We’re living out the tail end of an early raging ice storm in these parts. The kids went off to school yesterday, but only a couple hours later, the school called to say the power was out, and I should come pick them up. Driving through Blodgett on the way to get them was pretty freaky. The roads were surprisingly ice-free even though some sort of precipitation was pouring down, but all the trees on the sides of the road were covered in ice and drooping perilously. I had to veer around tree limbs down on the highway, and I witnessed several whole trees tipping over, thankfully not on my car or the road. Once we were safely back home, I scanned through multiple anecdotal reports on Facebook of nasty road conditions, power outages, and general natural havoc.
Today, school was canceled again because the power was still off. I had big plans for the day but switched gears and decided to bake a pie and roast a giant pan of lemon-parmesan brussels sprouts instead. The two dishes hit the spot on this nasty day though I’m probably going to have to hang out on the fart patio tomorrow.
I have to confess that when I come across pumpkin pie at a Christmas party or buffet table, I usually skip it. Don’t get me wrong. I love pumpkin pie, but I kind of only love my mom’s pumpkin pie. Others just don’t live up. They’re too bland or too spicy or soggy or dry. My mom’s pumpkin pie is always just right, for me anyway. I called my mom up to get her recipe this morning, and then I tweaked it in a pretty major way by swapping in honey for sugar. I wasn’t sure if it would work flavor and/or texture-wise, but the end product turned out silky smooth, incredibly fragrant, and just right in terms of sweetness.
I used an ambercup squash (the orange ones in the photo below) in this recipe because I’ve never been too impressed with the taste of sugar pie pumpkins. I simply baked the halved, seeded squash in my barbecue until soft and then scraped out the cooked flesh to use in place of pumpkin puree.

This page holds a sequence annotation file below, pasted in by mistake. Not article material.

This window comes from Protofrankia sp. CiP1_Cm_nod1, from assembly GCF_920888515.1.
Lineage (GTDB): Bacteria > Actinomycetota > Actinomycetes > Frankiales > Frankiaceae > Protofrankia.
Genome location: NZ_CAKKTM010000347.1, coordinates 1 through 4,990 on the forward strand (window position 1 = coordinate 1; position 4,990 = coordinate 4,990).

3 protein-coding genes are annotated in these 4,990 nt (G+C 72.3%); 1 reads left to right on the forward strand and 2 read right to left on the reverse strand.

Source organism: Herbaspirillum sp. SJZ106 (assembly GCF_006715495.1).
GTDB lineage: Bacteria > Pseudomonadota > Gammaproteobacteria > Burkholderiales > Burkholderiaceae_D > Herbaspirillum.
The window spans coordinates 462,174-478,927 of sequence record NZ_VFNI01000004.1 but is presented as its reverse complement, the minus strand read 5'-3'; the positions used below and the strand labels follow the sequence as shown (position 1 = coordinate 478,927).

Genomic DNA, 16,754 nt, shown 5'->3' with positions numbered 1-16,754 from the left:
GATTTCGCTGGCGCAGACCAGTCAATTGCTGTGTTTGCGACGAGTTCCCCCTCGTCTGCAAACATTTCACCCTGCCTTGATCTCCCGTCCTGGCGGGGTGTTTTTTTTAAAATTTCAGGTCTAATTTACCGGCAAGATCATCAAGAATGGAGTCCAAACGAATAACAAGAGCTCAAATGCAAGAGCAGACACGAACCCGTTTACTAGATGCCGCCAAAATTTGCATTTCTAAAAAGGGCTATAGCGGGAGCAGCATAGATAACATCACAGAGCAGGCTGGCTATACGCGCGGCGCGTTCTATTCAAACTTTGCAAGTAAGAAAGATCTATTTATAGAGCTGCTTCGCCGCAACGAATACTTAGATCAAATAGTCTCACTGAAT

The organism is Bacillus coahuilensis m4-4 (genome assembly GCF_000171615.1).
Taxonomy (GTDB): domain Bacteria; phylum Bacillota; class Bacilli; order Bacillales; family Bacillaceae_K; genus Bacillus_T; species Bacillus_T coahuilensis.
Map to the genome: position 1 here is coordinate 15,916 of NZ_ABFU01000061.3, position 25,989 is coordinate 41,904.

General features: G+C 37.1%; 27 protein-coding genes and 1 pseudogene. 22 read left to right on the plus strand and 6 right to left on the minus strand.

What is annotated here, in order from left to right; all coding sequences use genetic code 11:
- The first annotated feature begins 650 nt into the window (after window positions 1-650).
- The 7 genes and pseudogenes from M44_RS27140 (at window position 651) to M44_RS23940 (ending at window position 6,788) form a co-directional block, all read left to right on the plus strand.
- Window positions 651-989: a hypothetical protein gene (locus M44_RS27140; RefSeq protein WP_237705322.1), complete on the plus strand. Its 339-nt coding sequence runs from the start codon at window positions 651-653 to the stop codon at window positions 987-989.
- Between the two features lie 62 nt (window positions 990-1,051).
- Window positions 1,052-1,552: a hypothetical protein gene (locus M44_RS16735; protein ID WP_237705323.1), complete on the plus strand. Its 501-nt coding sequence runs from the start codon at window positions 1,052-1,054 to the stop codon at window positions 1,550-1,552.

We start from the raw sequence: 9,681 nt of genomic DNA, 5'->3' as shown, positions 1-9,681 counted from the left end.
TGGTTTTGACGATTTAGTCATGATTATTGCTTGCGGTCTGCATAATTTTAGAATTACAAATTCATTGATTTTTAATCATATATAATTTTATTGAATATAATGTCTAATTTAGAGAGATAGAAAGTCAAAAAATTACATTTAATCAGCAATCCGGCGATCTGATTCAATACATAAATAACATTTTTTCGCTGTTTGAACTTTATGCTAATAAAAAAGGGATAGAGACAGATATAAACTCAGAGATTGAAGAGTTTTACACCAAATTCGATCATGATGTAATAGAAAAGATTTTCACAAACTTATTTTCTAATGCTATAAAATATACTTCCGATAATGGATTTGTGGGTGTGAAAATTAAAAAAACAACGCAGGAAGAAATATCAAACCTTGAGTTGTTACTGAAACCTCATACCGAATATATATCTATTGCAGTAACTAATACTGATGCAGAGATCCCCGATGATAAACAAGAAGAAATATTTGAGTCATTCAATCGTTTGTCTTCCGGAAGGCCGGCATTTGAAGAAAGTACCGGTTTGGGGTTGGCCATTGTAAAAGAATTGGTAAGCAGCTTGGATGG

This recipe falls on the less spicy side of the pumpkin pie spectrum. You could up the quantities of added spices if you prefer. Freshly ground/grated spices boost the flavor in a very good way.
If you’re in the market for more pie inspiration, I highly recommend following Tara Jensen @bakerhands on Instagram or checking out her blog. Her pies are always impressively beautiful but in a rustic, appealing kind of way.
Squash-Honey “Pumpkin” Pie1 pie crust (I’m partial to this rye crust from 101 Cookbooks, but be sure to halve it for a single bottom crust.) 2 large eggs 3/4 cup honey 1 teaspoon cinnamon 1/2 teaspoon ground ginger 1/2 teaspoon ground allspice 1/2 teaspoon freshly grated or ground nutmeg 1/2 teaspoon salt 2 cups squash or pumpkin puree (You can used canned, but it will be better if you make your own. This method works well, although this time I didn’t feel the need to run it through a food processor, and it turned out fine.) 1 can (12 fl. oz.) evaporated milk
In a large bowl, whisk together the eggs, honey, spices, and salt. Add the squash puree, and whisk until combined. Add the evaporated milk, and whisk until combined.
Roll out the pie crust and line a pie pan with it. Pour in the filling.
To bake it in a propane barbecue, place several fire bricks on the grill and top them with a heat shielding device. (I use a Lodge cast iron pizza pan on top of four fire bricks as seen here.) Preheat everything on medium for about 20 minutes. Place the pie pan in the center of the heat shielding device.
To bake it in an oven, preheat the oven at 350° and place the pie on a rack in the middle.
Bake the pie for a hour or more until the center no longer jiggles when the pan is nudged. Cool thoroughly before slicing and eating.